Heavy fighting broke out again this week around the South Vietnamese town of Ben Cat.?
Heavy fighting broke out again this week around the South Vietnamese town of Ben Cat. The capital, Saigon, is itself almost within range of Communist guns. Casualty figures issued by the South Vietnamese army, covering two days of fighting on a number of fronts, spoke of over one thousand troops killed or injured last week.
Such are the facts and figures about a country which has been officially at peace for the past sixteen months.
It was in February last year that months of negotiation finally brought agreement to stop a war which had charged on throughout Vietnam for over a decade. But, in fact, the ceasefire did little more than allow the Untied States to withdraw from a crippling war it was no longer prepared to support.
Ceasefire violations began to nibble at the peace agreement within hours of its signing. And they escalated until, now, neither South Vietnam nor its enemy from the North bother to excuse the continual fighting.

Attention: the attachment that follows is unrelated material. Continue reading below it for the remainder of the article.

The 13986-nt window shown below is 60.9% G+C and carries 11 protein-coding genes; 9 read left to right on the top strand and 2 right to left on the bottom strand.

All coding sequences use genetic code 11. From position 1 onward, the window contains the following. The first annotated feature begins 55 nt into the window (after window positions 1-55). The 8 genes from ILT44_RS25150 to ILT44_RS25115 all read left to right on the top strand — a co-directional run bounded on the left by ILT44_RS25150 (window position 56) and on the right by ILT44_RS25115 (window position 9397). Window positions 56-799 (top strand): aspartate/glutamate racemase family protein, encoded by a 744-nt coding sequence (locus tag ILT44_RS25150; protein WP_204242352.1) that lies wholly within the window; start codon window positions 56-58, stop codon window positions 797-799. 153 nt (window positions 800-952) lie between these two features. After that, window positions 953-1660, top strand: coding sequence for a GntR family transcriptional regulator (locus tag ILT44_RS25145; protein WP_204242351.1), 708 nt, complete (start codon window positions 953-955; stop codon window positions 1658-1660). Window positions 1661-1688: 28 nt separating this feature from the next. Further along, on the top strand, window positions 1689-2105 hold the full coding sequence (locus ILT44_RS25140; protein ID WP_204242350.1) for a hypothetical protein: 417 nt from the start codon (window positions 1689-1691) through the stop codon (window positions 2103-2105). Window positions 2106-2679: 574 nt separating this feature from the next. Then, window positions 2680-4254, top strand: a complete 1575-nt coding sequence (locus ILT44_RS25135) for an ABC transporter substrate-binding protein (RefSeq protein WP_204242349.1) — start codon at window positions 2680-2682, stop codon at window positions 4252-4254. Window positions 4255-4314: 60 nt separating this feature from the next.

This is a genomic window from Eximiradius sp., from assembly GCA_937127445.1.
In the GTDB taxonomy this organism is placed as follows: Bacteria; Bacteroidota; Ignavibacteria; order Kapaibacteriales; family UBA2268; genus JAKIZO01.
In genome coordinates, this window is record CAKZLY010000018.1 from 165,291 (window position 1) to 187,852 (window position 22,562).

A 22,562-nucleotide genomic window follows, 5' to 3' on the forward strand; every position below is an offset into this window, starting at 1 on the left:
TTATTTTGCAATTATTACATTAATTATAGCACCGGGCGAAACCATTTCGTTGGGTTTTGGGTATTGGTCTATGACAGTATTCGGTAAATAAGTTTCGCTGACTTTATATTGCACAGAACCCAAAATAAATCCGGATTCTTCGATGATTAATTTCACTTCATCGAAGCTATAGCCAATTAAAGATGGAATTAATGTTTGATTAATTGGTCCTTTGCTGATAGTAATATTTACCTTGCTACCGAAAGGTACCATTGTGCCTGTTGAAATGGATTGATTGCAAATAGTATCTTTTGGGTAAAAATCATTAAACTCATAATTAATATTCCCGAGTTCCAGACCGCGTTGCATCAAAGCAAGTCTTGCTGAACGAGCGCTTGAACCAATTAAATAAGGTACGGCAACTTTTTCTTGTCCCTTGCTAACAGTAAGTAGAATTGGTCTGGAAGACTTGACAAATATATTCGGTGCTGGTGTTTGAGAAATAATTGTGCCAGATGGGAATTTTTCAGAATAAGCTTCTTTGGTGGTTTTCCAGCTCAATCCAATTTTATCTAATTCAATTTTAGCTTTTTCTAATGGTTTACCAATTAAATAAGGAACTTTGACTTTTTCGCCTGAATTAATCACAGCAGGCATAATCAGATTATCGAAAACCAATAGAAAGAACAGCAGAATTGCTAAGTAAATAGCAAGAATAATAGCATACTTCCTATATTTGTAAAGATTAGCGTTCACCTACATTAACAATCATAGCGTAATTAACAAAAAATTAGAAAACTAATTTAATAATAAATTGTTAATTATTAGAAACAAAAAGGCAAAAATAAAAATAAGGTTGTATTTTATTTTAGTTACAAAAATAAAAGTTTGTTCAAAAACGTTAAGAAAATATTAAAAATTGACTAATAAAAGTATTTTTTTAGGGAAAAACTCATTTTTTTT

Operating with American equipment but without American support, the South Vietnamese army of well over one million men -- the fourth largest army in the world -- is battling to contain the gradual advance of Communist forces -- an advance which has brought them within thirty miles of Saigon itself.
On the political front, both sides have withdrawn to their former position. In response to the step-up of military activity by the Communists, the South Vietnamese pulled out of the long-term peace discussions which were still being held in Paris. This in turn was followed by a suspension of military and political talks in Saigon. As the fighting intensified, what remained of a largely ineffective ceasefire machinery has thus come to a complete halt.
In the meantime, South Vietnam's economy, which, with American aid and the introduction of miracle rice, seemed to be booming, has been badly hit by rising commodity prices, notably oil.
And yet, the South Vietnamese survive. President Thieu daily exhorts his people to ever greater efforts, and they respond. Their army of conscript peasants, badly paid and with no hope of demobilisation, slogs on and manages to contain its enemy.
But the cost is enormous. The casualty lists are as long as ever. The destruction goes on as savagely as ever. Sixteen month after the ceasefire, the dream of peace in South Vietnam is still no more than a bitter joke.